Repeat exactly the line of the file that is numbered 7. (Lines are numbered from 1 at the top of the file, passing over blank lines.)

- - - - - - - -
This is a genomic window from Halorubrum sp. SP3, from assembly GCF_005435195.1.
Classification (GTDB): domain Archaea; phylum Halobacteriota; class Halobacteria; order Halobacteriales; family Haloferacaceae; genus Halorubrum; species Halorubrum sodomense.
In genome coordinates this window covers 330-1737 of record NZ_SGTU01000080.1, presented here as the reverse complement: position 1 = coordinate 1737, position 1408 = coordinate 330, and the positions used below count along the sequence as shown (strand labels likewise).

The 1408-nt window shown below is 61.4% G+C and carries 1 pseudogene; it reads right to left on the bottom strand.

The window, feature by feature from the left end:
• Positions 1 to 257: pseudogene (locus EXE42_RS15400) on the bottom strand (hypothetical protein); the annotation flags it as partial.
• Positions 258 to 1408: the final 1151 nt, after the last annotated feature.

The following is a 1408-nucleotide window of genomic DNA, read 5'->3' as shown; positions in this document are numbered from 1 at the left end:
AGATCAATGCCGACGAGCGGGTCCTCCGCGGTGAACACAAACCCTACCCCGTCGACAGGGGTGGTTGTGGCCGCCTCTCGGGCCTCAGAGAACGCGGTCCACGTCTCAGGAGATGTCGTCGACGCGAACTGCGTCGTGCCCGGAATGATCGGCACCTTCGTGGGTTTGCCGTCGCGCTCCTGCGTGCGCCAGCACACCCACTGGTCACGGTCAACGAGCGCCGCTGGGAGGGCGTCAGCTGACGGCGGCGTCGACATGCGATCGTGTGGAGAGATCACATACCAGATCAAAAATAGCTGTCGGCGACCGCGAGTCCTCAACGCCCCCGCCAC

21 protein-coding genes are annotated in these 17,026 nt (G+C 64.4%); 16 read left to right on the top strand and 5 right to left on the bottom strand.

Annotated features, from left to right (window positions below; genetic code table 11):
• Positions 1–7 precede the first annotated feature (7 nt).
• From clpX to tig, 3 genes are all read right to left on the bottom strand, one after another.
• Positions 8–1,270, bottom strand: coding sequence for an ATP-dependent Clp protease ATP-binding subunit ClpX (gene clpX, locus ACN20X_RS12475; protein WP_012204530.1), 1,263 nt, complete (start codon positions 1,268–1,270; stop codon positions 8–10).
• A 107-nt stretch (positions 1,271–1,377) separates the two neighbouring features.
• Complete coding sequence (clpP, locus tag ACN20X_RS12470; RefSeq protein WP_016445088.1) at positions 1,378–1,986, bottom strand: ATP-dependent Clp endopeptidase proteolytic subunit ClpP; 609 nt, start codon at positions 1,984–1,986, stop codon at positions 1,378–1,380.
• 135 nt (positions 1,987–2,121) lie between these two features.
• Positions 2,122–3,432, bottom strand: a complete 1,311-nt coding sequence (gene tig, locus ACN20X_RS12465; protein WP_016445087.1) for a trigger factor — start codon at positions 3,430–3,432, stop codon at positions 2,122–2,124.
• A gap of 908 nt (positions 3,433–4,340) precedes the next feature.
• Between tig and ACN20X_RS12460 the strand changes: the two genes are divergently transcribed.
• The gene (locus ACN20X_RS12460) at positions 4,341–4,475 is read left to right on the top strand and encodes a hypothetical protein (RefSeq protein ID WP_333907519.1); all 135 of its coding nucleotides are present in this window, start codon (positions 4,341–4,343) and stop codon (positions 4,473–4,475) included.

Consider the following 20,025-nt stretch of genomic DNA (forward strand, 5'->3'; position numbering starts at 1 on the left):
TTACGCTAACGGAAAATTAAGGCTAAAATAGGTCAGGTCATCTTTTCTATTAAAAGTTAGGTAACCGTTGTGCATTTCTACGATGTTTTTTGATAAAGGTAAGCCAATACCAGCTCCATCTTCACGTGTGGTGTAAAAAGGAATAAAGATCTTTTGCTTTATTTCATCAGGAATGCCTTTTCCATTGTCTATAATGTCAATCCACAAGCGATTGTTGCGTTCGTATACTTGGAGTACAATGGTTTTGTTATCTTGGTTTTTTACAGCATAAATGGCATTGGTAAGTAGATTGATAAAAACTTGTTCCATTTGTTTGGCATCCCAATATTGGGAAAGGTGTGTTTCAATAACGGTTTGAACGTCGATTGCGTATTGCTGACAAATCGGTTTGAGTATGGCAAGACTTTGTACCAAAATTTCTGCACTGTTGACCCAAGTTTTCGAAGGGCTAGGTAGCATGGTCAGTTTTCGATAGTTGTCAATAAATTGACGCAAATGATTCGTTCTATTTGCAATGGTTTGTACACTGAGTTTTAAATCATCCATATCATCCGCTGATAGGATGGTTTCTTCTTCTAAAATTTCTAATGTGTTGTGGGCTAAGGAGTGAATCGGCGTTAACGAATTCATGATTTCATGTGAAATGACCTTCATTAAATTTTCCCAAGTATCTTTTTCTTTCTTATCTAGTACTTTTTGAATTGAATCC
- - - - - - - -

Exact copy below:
• Positions 258 to 1408: the final 1151 nt, after the last annotated feature.